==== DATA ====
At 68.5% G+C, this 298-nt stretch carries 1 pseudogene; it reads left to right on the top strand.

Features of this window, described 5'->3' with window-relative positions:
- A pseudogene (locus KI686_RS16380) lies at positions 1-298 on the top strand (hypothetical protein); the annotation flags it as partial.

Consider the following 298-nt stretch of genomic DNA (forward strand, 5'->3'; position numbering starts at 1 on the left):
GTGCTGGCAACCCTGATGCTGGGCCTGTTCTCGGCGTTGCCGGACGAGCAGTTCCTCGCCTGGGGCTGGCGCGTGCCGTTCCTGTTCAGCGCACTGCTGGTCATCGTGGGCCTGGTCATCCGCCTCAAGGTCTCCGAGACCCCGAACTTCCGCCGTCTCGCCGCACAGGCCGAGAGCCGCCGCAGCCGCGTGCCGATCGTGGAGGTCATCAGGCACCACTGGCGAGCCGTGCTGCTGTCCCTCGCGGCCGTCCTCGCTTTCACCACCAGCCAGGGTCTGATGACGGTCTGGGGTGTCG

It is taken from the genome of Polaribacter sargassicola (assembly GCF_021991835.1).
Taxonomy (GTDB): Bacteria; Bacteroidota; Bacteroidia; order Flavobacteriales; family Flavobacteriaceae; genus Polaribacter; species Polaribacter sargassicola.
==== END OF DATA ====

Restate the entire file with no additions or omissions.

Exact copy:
At 68.5% G+C, this 298-nt stretch carries 1 pseudogene; it reads left to right on the top strand.

Features of this window, described 5'->3' with window-relative positions:
- A pseudogene (locus KI686_RS16380) lies at positions 1-298 on the top strand (hypothetical protein); the annotation flags it as partial.

Consider the following 298-nt stretch of genomic DNA (forward strand, 5'->3'; position numbering starts at 1 on the left):
GTGCTGGCAACCCTGATGCTGGGCCTGTTCTCGGCGTTGCCGGACGAGCAGTTCCTCGCCTGGGGCTGGCGCGTGCCGTTCCTGTTCAGCGCACTGCTGGTCATCGTGGGCCTGGTCATCCGCCTCAAGGTCTCCGAGACCCCGAACTTCCGCCGTCTCGCCGCACAGGCCGAGAGCCGCCGCAGCCGCGTGCCGATCGTGGAGGTCATCAGGCACCACTGGCGAGCCGTGCTGCTGTCCCTCGCGGCCGTCCTCGCTTTCACCACCAGCCAGGGTCTGATGACGGTCTGGGGTGTCG

It is taken from the genome of Polaribacter sargassicola (assembly GCF_021991835.1).
Taxonomy (GTDB): Bacteria; Bacteroidota; Bacteroidia; order Flavobacteriales; family Flavobacteriaceae; genus Polaribacter; species Polaribacter sargassicola.